Jason McDowell is also known as Little Tiny Fish. He is the Creative Director for OnMilwaukee. Occasionally he freelances. Mostly he rides bikes. is not a cohesive blog, but a repository of musings on an assortment of topics, such as design, art, cycling, Milwaukee, and other personal experiences.

Over the last few weeks I’ve been working with a couple of different people regarding logo design: Tim Cigleske of and Steve Glynn of Spreenkler.’s old logo was in need of an overhaul. The green in it was a bit dark and overbearing and it was improperly sized on the site. The chosen font wasn’t particularly strong or representative of anything. When I set to work on the new version there were two requirements for the new Teecycle logo: It had to have the universal recycle symbol in it and it had to use the color green.

I started out with a three-color logo, using blue, red and green, but eventually we decided to knock it down to two colors. I preferred the red, but fearing a too-strong association to Christmas we ultimately leaned towards green and blue.

Two fonts were used. Clarendon Black was chosen for it’s sportier, stronger look while Candice was used make the mark a little more lighthearted with a nod towards retro. The swoop underneath helps with this as well.

The swoop is also representative of a nature trail or a green river since the organization donates $1 from every purchase to River Revitalization projects.

A square, or vertical logo was also included, as well as a Favicon, however current WordPress restrictions don’t allow for the replacement of the Favicon.


The Greater Milwaukee Committee was looking for a light–hearted, more adventurous design for their soon to be released blog, ThinkMKE which is located at Since this is an offshoot of the official committee I did some research into the goals of the GMC itself. Their biggest ideals are Leadership, Community, Diversity, and Development.

The typeface is highly representative of the strength of the organization. The letters are bolder, thicker, and stronger. They are accented with thicker slab serifs yet those serifs still hold a bit of a curve and grace to them.

The varying letter heights and blocky forms are reminiscent of a panoramic skyline view of Milwaukee and the letters are spaced tightly together to bring home the essence of a tight knit, supportive community.

The colors of the letters vary between the three primary values: red, green, and blue. These colors are foundational in design, echoing strength, diversity, and possibility. And while these colors are at their essence primary, they are not perfect representations. The red is slightly warmer, the blue is a little more crisp, and the green is brighter, more welcoming.

The logo itself springs from the page positively moving forward and rising upward.

Finally, the logotype is set on top of an abstract thought balloon. ThinkMKE.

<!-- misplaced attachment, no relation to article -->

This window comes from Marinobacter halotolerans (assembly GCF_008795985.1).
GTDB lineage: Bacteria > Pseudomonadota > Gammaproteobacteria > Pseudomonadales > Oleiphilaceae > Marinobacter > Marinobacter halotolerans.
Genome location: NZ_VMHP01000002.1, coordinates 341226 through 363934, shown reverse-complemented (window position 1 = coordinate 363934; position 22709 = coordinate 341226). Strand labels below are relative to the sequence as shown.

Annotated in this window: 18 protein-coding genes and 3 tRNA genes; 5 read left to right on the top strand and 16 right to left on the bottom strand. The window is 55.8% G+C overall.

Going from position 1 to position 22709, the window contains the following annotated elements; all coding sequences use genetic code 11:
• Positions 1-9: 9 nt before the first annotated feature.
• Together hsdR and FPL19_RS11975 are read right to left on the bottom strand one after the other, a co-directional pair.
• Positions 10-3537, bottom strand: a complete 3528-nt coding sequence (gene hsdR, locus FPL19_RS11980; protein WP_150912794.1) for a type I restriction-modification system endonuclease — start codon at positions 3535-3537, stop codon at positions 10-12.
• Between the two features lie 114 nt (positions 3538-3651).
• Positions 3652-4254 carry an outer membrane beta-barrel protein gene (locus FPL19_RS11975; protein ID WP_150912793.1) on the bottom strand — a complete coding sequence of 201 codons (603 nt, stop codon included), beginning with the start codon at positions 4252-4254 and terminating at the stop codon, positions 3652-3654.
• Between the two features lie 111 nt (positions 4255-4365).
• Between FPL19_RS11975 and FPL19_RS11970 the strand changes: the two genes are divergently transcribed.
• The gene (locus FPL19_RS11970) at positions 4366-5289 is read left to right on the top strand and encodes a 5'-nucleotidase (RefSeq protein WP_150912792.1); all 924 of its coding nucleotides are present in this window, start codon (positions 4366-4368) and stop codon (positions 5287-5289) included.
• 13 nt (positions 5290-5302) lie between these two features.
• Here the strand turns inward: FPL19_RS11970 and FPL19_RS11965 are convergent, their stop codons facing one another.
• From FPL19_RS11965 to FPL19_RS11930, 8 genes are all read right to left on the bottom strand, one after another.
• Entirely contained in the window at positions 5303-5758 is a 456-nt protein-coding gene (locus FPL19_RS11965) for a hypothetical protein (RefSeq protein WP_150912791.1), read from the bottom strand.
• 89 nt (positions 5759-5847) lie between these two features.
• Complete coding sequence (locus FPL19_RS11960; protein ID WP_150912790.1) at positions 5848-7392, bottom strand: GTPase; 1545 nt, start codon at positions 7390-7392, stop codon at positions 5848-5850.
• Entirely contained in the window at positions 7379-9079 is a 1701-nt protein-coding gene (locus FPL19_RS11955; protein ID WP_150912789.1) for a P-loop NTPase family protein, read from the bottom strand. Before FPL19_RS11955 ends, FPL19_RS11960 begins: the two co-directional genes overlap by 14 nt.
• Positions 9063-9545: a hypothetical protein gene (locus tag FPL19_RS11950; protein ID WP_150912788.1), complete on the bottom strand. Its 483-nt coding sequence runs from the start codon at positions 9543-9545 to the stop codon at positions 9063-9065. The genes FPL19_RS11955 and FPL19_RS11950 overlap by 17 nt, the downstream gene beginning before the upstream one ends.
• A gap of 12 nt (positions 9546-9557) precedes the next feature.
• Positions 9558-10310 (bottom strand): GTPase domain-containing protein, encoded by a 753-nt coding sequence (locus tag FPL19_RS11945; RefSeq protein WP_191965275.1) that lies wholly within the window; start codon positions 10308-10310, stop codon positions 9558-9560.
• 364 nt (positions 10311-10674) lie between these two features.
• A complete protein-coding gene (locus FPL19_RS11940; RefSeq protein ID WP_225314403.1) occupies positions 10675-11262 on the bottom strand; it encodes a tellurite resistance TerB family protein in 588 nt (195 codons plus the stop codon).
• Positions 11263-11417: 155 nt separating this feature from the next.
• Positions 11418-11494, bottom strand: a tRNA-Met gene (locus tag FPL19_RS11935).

As far as it’s target audience goes, this logo is certainly a radical departure from the very corporate GMC site. It’s more fun, more active, and more exciting.

Ultimately this is not the final product. While the blog has been set forth and is currently being updated, the identity project was unfortunately halted.

Archived Comments

These comments were pulled from the archives after a site failure in mid 2014. Though I no longer accept public comments on my site, I’ve included them for posterity. If you’d like to submit a comment, send one to

  1. I’m more than happy with my new logo. The ThinkMKE logo is really sweet, too.

    Teecycle_Tim · 2008-10-30 12:06 · #

A recent acquaintance of mine, Tim Cigelske dropped himself off in Colorado with a bike, a bottle of water, and a few power bars (as well as a kick ass Chipotle jersey) and in currently working his way back up to his home city of Milwaukee.

Having only biked 80 miles to Madison and, more recently 115 miles around Riverwest, this seems like quite the feat.

Now I’m on vacation in Iowa and since I have no significant other traveling with me (unless you count my beagle, Frutiger) I had room in the trunk in which to throw my bike. Half the family I’ve come to visit is gone and most of this morning I was alone. And since I forgot to pack some food for my lovable companion, I thought it would be good to start practicing my distance biking by making a trip out to Target.

From where my parents live, it’s only a mere 7 miles away, but since I’m in the suburbs of Iowa, the city planners only come up with plans for expansion and rarely come to any sense of completion. Roads suddenly end (they’ll put them there soon) or they’ll suddenly turn you down the opposite direction and bike paths suddenly end (you just wait, this place is gonna be great!).

Or maybe those are just my excuses as to why I got lost and overshot my goal by about 13 miles. I went back and forth down a few main roads and just as I was about to give up and find my way home, I was at Target’s front door. When I realized that I was practically feet from it almost a half–an–hour before I felt a little sheepish, but ultimately it was just exciting to take the bike around.

And it rides so much better now that I’ve raised the seat an inch.

I’ve only recently discovered the miles/calories/gas-savings site, Gas Free Commute in which you can input your miles and compete to see how green you are. Most of my trips have lately been to work, which is kinda boring. But today I win.

Archived Comments

These comments were pulled from the archives after a site failure in mid 2014. Though I no longer accept public comments on my site, I’ve included them for posterity. If you’d like to submit a comment, send one to

  1. Sorry I missed you in Iowa. We may have been biking around the same suburb the same time, crossing bike paths.

    Teecycle Tim · 2008-08-11 14:30 · #